LexisNexis extends a hand

LexisNexis, the international legal technology company and publisher, provided one of the most interesting contributions to the Civil Justice Council’s December forum in London from its committee on litigants in person. Senior executives Christian Fleck and James Harper presented what the former called the ‘foundation for a ten year vision’ of the impact that the private sector, working hand-in-hand with the advice sector, can make to access to justice. The initiative raises rather different issues than the current discussion being conducted under the heading ‘let’s sleep with Google’. The vision is also sufficiently sophisticated to demand a response from the legal and advice sector.

There is, as yet, relatively little to see in physical terms as the strategy is still in, to use the jargon of the industry, ‘proof of concept’ stage. But, the strategy raises as many interesting questions as the implementation. In the absence of any coherent vision for the use of technology from the sector itself or from an intellectually moribund Legal Aid Agency, LexisNexis is developing priorities which reflect a degree of outside expertise albeit, let us acknowledge, an element of enlightened self-interest (though not necessarily the worse for that). As proof of the coherence of its approach, LexisNexis’ thoughts are not that far from the technology strategy of the US Legal Services Corporation which has five main aims: 1 Creating a unified “legal portal” for each state which uses an automated triage process. directs persons needing legal assistance. 2 Deploying sophisticated document assembly applications to support the creation of legal documents by service providers and by litigants. 3 Taking advantage of mobile technologies to reach more persons more effectively. 4 Applying business process/analysis to all access-to-justice activities to make them as efficient as practicable. 5 Developing “expert systems” to assist lawyers and other services providers.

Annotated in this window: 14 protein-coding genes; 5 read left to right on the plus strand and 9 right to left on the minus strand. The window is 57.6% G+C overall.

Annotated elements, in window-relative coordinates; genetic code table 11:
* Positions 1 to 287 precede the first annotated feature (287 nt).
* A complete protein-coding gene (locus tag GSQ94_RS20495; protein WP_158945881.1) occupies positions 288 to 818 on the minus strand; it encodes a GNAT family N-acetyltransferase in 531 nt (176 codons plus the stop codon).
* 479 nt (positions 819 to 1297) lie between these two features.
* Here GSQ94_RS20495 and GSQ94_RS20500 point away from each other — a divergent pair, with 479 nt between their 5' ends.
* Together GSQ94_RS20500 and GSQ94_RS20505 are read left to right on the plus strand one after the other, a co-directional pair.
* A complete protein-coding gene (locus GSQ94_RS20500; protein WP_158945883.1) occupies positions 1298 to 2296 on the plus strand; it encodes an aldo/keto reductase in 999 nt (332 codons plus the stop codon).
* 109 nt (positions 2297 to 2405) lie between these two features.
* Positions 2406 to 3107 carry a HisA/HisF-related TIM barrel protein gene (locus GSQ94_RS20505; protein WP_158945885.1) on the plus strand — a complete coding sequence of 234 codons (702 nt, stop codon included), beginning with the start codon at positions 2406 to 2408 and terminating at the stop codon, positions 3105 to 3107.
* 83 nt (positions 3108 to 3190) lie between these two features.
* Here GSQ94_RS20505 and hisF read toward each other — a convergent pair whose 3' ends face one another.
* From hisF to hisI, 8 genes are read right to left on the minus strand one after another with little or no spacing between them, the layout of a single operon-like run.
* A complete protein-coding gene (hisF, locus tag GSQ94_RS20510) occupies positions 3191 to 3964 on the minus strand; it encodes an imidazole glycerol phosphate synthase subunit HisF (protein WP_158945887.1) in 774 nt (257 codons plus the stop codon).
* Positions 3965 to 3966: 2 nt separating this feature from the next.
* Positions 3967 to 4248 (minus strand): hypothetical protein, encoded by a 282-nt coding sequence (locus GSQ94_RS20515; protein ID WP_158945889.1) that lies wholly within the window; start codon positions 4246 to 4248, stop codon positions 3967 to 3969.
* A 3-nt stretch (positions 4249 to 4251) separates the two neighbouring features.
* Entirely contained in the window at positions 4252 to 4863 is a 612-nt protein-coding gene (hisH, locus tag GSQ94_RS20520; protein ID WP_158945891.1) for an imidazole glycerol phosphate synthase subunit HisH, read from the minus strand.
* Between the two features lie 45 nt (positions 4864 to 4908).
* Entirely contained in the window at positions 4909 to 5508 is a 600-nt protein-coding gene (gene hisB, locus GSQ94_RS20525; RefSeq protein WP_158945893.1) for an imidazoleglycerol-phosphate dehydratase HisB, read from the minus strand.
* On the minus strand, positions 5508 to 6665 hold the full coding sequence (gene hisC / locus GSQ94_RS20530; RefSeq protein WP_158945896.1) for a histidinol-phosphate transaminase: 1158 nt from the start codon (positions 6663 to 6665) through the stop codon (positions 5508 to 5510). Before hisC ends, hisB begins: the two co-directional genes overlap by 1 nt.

LexisNexis begins with a commitment directly relevant to access to justice. It produces materials and technology for the legal sector. So, no surprise that Christian Fleck poses on its website the company’s core as ‘the central objective of advancing the Rule of Law.’ James Harper is happy to expand: ‘the rule of law is needed for economies to prosper … what we do as a business directly impacts on the rule of law’. So, it is logical for LexisNexis not only to provide profitable tools to assist practitioners but also to put some welly into supporting the rule of law. And this it has creditably done by such initiatives as developing a rule of law impact tracker and working with the United Nations on its Business for the Rule of Law initiative. LexisNexis also partnered with the International Bar Association to create the Eye Witness app, a tool for those reporting atrocities.

The company, thus, operates in the access to justice field within an international context and with some experience of partnering with leading organisations. So, what happens when such a commercial behemoth stoops to look at the technology needs of access to justice providers in England and Wales? Well, first, it likes to be practical; wants to devote internal resources rather than making external payments; and to sniff the wind. ‘We live,’ says Mr Harper, ‘by the principles of agile. We want to build something to solve problems, doing it quickly with minimal impact on commercial activities but maximum impact for recipients’. It ran an initial hackathon – called HackTheChange – jointly with Amazon for the LBGT advocacy organisation, the Human Dignity Trust. This was won by a team which created ‘a covert app is to hide in plain sight”. The idea is to piggyback inside Snapchat [with a reporting function for abuses … NGOs will then receive raw data from users and can start to tag the data and view the incidents that users have uploaded. The beauty of this approach was to harness the existing Snapchat infrastructure of confidentially transmitting data and deleting it, so it is never stored with users – only on the NGO side and through a secure AWS server.’